7 July 1997 Predicting photoactive compound (PAC) decomposition tendencies in resists
Author Affiliations +
Proceedings Volume 3049, Advances in Resist Technology and Processing XIV; (1997); doi: 10.1117/12.275857
Event: Microlithography '97, 1997, Santa Clara, CA, United States
Abstract
All photoresists have finite shelf lives where lithographic properties and performance remain within acceptable specified ranges. Slow but perceptible decomposition of the diazonaphthoquinone (DNQ) photoactive compounds (PAC) result in the evolution of nitrogen gas and acidic by-products which may begin to affect functional behavior. This study looks at the relative increase in acidity of aged PAC solutions using a very sensitive spectrophotometric measurement technique based upon Congo red indicator (see accompanying paper 3049- 49). The technique was used to assess the main resist component combinations which accelerate acid generation. Major effects indicated that particular combinations of PAC isomer and solvent greatly affected the reactive generation of acidic species in solution. In general, the 2,1,5 isomers of both novolac-based or hydroxylated benzophenone PACs were less stable than their 2,1,4 counterparts in all of the tests. The supposition that acidity was caused by PAC decomposition was substantiated by degassing studies which parallelled the acid measurements indicating that the 2,1,5 PACs were less stable than the 2,1,4 isomers. Results may be useful in formulating resists with extended shelf lives.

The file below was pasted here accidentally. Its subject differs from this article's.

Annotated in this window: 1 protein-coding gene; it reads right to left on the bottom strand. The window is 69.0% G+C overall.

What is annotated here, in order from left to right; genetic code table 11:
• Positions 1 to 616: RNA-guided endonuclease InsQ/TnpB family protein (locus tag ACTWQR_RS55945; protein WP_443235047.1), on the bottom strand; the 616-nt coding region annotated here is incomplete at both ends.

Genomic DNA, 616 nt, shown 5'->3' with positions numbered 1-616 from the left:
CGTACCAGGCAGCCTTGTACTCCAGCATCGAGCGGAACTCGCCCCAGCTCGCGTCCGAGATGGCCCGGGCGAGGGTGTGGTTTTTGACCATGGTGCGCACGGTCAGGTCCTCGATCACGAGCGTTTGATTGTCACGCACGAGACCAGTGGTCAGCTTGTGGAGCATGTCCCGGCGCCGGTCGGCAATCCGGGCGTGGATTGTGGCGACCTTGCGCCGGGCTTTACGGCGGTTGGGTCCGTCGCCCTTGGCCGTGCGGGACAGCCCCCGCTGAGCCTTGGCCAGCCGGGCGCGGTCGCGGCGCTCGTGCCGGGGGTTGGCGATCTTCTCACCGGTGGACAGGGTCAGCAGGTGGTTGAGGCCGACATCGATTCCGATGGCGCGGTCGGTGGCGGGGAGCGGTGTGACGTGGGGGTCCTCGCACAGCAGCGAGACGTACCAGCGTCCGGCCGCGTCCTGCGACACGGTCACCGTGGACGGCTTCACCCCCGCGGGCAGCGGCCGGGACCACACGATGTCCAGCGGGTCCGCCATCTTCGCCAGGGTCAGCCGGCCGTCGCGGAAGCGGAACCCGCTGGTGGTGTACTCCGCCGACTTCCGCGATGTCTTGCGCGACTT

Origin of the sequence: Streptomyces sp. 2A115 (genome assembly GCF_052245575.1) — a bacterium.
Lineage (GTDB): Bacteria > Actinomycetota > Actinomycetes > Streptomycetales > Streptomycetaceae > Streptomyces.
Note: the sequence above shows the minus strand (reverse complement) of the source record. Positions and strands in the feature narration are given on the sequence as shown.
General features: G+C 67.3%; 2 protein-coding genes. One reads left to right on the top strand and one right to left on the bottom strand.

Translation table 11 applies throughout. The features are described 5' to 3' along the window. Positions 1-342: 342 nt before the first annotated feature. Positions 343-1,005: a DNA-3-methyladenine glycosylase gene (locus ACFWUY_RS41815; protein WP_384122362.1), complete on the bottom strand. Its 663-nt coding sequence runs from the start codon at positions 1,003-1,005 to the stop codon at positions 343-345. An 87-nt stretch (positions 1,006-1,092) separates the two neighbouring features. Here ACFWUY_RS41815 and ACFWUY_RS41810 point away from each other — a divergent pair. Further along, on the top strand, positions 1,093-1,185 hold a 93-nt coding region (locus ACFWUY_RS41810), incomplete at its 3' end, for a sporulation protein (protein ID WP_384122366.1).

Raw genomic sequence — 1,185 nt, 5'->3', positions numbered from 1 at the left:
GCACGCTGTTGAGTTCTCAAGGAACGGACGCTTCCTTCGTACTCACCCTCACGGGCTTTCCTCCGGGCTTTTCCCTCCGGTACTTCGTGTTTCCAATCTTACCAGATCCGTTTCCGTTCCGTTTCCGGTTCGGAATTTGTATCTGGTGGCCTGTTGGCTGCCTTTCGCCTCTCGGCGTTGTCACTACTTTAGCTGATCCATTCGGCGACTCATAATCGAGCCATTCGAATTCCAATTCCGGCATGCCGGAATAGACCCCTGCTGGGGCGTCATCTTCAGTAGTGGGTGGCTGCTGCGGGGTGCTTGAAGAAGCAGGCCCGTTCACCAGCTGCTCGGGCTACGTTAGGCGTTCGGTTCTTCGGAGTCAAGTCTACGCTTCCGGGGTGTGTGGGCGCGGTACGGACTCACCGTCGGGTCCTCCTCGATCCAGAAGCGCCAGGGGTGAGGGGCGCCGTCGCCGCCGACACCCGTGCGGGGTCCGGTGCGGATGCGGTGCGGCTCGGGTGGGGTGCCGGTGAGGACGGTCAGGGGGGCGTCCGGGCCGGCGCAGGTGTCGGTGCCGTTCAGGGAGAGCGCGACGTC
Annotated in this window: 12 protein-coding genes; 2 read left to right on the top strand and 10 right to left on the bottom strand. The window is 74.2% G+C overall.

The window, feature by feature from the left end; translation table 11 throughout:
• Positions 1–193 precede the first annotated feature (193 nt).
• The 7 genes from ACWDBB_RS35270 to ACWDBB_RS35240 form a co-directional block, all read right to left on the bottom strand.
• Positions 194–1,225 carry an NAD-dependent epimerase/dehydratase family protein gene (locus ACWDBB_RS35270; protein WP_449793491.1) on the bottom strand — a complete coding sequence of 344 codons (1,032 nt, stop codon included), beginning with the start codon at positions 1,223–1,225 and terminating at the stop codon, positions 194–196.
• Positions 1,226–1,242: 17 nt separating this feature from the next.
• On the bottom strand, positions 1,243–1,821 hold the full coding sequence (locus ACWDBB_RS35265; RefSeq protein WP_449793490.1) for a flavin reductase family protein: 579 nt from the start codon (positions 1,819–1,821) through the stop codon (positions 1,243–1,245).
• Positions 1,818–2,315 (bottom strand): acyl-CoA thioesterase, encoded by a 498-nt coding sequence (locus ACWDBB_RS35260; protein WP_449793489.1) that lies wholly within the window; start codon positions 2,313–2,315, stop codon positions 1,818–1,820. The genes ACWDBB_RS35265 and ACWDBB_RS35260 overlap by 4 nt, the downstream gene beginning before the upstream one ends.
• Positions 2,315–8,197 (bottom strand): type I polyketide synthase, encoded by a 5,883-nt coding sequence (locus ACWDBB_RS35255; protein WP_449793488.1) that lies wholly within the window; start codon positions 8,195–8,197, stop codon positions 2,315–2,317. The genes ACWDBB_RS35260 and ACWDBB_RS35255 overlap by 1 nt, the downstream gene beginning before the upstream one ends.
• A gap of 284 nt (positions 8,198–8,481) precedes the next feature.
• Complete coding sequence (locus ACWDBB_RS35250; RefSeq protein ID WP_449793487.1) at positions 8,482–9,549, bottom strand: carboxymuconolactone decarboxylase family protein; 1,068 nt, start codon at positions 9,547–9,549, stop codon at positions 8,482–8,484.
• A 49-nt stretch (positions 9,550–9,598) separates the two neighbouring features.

© (1997) COPYRIGHT Society of Photo-Optical Instrumentation Engineers (SPIE). Downloading of the abstract is permitted for personal use only.
Stan F. Wanat, Joseph E. Oberlander, Eleazar Gonzalez, Douglas S. McKenzie, "Predicting photoactive compound (PAC) decomposition tendencies in resists", Proc. SPIE 3049, Advances in Resist Technology and Processing XIV, (7 July 1997); doi: 10.1117/12.275857; https://doi.org/10.1117/12.275857
PROCEEDINGS
11 PAGES


SHARE
KEYWORDS
Picture Archiving and Communication System

Electroluminescence

Nitrogen

Photoresist materials

Control systems

Coating

Lithography

Back to Top